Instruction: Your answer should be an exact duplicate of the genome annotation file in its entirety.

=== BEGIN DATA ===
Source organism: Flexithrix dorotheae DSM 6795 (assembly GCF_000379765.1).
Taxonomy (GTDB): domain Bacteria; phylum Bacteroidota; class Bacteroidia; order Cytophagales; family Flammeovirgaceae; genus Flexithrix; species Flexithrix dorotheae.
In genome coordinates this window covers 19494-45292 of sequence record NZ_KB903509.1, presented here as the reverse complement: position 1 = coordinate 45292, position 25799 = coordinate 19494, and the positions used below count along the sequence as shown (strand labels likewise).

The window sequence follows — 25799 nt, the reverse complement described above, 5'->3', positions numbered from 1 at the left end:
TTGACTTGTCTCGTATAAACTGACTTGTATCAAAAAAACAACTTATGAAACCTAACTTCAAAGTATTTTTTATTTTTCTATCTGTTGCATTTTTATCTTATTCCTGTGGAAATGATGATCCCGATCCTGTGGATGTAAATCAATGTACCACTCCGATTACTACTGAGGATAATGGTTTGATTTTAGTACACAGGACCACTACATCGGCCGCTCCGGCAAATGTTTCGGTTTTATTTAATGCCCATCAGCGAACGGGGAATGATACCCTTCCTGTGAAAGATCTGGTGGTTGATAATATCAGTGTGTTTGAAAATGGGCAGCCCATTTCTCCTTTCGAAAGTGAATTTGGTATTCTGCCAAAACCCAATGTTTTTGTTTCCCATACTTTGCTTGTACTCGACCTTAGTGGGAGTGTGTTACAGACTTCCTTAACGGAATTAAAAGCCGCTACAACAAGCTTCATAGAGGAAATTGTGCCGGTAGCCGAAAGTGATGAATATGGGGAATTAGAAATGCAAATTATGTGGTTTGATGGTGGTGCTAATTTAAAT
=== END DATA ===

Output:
Source organism: Flexithrix dorotheae DSM 6795 (assembly GCF_000379765.1).
Taxonomy (GTDB): domain Bacteria; phylum Bacteroidota; class Bacteroidia; order Cytophagales; family Flammeovirgaceae; genus Flexithrix; species Flexithrix dorotheae.
In genome coordinates this window covers 19494-45292 of sequence record NZ_KB903509.1, presented here as the reverse complement: position 1 = coordinate 45292, position 25799 = coordinate 19494, and the positions used below count along the sequence as shown (strand labels likewise).

The window sequence follows — 25799 nt, the reverse complement described above, 5'->3', positions numbered from 1 at the left end:
TTGACTTGTCTCGTATAAACTGACTTGTATCAAAAAAACAACTTATGAAACCTAACTTCAAAGTATTTTTTATTTTTCTATCTGTTGCATTTTTATCTTATTCCTGTGGAAATGATGATCCCGATCCTGTGGATGTAAATCAATGTACCACTCCGATTACTACTGAGGATAATGGTTTGATTTTAGTACACAGGACCACTACATCGGCCGCTCCGGCAAATGTTTCGGTTTTATTTAATGCCCATCAGCGAACGGGGAATGATACCCTTCCTGTGAAAGATCTGGTGGTTGATAATATCAGTGTGTTTGAAAATGGGCAGCCCATTTCTCCTTTCGAAAGTGAATTTGGTATTCTGCCAAAACCCAATGTTTTTGTTTCCCATACTTTGCTTGTACTCGACCTTAGTGGGAGTGTGTTACAGACTTCCTTAACGGAATTAAAAGCCGCTACAACAAGCTTCATAGAGGAAATTGTGCCGGTAGCCGAAAGTGATGAATATGGGGAATTAGAAATGCAAATTATGTGGTTTGATGGTGGTGCTAATTTAAAT